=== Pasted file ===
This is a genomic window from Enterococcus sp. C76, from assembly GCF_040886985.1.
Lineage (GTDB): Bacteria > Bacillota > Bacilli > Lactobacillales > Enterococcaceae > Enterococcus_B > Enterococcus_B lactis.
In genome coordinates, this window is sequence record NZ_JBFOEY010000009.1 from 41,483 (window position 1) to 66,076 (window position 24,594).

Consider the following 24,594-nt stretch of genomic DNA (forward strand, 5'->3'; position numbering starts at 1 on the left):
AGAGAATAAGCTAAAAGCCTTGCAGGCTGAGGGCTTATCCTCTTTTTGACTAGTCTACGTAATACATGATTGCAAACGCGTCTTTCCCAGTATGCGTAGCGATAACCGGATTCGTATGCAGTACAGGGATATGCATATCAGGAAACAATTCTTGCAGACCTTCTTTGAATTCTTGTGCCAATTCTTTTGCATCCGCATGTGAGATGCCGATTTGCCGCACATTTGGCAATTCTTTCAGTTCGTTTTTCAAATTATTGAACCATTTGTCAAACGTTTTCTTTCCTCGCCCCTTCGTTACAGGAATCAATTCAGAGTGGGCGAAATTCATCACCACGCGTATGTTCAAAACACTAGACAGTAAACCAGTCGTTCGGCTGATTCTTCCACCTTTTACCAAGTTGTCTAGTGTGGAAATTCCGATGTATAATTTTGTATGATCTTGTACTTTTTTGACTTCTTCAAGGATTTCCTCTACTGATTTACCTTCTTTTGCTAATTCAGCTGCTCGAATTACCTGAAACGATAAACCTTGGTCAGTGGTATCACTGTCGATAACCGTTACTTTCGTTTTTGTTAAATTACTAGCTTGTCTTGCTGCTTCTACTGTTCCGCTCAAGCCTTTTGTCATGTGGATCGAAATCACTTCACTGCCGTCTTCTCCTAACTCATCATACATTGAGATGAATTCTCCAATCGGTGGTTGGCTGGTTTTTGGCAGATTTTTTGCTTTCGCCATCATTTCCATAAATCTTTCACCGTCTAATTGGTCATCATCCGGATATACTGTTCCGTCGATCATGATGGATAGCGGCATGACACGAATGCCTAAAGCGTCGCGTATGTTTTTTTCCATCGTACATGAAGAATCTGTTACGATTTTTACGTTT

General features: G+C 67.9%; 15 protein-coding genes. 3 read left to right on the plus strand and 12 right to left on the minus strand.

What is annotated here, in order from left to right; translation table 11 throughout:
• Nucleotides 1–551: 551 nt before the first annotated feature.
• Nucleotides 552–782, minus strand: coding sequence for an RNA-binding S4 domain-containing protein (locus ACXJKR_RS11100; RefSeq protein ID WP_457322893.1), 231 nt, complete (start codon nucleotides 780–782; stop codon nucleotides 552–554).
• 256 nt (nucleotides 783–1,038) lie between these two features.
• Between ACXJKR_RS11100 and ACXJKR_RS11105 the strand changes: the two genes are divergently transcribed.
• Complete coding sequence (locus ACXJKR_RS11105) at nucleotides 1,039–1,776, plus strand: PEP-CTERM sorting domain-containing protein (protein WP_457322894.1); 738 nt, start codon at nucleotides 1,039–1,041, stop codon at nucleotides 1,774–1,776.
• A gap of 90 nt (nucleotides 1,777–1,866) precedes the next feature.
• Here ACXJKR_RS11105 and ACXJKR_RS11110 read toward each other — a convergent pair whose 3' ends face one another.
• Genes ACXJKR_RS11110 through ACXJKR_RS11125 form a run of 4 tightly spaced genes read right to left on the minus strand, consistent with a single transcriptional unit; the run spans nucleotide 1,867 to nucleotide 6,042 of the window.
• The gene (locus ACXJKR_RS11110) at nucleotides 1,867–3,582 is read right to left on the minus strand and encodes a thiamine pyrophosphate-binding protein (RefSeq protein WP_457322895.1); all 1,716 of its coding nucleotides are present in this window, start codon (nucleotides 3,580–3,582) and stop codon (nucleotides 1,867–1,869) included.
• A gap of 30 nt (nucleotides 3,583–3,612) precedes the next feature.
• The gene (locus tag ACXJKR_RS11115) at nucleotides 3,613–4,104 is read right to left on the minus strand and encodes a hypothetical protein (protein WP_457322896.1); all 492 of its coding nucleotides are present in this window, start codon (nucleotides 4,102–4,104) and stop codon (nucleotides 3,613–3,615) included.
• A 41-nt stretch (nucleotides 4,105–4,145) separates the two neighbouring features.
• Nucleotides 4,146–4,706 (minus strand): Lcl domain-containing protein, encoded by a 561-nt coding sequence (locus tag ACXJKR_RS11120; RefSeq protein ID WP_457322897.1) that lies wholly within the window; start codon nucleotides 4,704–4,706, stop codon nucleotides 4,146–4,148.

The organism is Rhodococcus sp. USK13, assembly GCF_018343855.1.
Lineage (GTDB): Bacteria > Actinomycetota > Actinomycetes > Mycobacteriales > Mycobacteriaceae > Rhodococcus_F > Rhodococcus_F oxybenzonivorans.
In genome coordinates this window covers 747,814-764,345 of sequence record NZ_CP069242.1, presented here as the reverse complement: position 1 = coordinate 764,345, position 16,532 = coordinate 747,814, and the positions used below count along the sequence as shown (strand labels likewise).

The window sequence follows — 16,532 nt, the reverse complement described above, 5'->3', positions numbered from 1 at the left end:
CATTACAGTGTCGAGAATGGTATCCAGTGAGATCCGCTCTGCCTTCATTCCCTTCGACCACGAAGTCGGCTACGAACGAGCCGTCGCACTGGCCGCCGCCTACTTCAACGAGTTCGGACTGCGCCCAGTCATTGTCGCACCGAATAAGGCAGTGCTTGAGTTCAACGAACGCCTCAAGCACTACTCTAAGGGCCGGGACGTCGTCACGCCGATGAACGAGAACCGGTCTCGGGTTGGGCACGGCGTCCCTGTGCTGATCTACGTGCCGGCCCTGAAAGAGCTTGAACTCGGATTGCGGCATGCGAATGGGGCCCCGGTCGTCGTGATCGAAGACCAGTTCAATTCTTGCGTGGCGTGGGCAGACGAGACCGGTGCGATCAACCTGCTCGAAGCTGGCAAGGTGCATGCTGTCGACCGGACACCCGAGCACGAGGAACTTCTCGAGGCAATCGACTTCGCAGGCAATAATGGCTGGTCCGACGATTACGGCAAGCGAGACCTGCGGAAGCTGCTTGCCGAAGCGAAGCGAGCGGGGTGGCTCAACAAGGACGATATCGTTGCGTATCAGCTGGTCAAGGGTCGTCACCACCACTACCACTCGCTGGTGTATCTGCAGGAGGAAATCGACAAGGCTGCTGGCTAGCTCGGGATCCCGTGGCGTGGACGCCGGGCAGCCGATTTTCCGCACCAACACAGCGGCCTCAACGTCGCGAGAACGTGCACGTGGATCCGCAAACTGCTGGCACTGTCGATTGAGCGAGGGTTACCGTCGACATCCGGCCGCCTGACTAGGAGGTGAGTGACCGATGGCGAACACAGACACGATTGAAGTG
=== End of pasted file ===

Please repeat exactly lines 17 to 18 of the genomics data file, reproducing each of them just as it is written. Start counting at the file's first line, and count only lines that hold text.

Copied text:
• A gap of 30 nt (nucleotides 3,583–3,612) precedes the next feature.
• The gene (locus tag ACXJKR_RS11115) at nucleotides 3,613–4,104 is read right to left on the minus strand and encodes a hypothetical protein (protein WP_457322896.1); all 492 of its coding nucleotides are present in this window, start codon (nucleotides 4,102–4,104) and stop codon (nucleotides 3,613–3,615) included.